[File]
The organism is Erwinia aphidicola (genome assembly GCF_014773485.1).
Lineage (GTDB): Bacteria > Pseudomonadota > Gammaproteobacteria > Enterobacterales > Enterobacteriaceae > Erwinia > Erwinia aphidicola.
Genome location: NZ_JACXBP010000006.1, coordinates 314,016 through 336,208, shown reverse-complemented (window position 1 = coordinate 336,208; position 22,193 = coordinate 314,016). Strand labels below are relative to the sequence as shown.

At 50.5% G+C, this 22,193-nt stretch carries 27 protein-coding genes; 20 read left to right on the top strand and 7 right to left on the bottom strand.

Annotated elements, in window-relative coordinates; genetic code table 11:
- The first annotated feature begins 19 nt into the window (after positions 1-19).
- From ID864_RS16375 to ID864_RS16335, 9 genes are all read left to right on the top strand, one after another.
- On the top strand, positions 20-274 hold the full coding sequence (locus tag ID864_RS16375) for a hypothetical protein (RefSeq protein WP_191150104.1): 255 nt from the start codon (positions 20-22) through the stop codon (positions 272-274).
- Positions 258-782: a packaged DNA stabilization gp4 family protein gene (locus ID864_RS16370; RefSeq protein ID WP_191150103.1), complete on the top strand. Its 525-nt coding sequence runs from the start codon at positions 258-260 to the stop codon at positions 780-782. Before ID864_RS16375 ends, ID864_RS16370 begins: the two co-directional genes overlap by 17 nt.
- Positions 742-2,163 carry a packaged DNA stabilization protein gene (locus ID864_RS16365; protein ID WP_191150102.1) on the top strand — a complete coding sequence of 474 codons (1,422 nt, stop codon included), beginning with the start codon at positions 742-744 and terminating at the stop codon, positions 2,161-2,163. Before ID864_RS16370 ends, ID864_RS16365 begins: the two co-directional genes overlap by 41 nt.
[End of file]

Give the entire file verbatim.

The organism is Erwinia aphidicola (genome assembly GCF_014773485.1).
Lineage (GTDB): Bacteria > Pseudomonadota > Gammaproteobacteria > Enterobacterales > Enterobacteriaceae > Erwinia > Erwinia aphidicola.
Genome location: NZ_JACXBP010000006.1, coordinates 314,016 through 336,208, shown reverse-complemented (window position 1 = coordinate 336,208; position 22,193 = coordinate 314,016). Strand labels below are relative to the sequence as shown.

At 50.5% G+C, this 22,193-nt stretch carries 27 protein-coding genes; 20 read left to right on the top strand and 7 right to left on the bottom strand.

Annotated elements, in window-relative coordinates; genetic code table 11:
- The first annotated feature begins 19 nt into the window (after positions 1-19).
- From ID864_RS16375 to ID864_RS16335, 9 genes are all read left to right on the top strand, one after another.
- On the top strand, positions 20-274 hold the full coding sequence (locus tag ID864_RS16375) for a hypothetical protein (RefSeq protein WP_191150104.1): 255 nt from the start codon (positions 20-22) through the stop codon (positions 272-274).
- Positions 258-782: a packaged DNA stabilization gp4 family protein gene (locus ID864_RS16370; RefSeq protein ID WP_191150103.1), complete on the top strand. Its 525-nt coding sequence runs from the start codon at positions 258-260 to the stop codon at positions 780-782. Before ID864_RS16375 ends, ID864_RS16370 begins: the two co-directional genes overlap by 17 nt.
- Positions 742-2,163 carry a packaged DNA stabilization protein gene (locus ID864_RS16365; protein ID WP_191150102.1) on the top strand — a complete coding sequence of 474 codons (1,422 nt, stop codon included), beginning with the start codon at positions 742-744 and terminating at the stop codon, positions 2,161-2,163. Before ID864_RS16370 ends, ID864_RS16365 begins: the two co-directional genes overlap by 41 nt.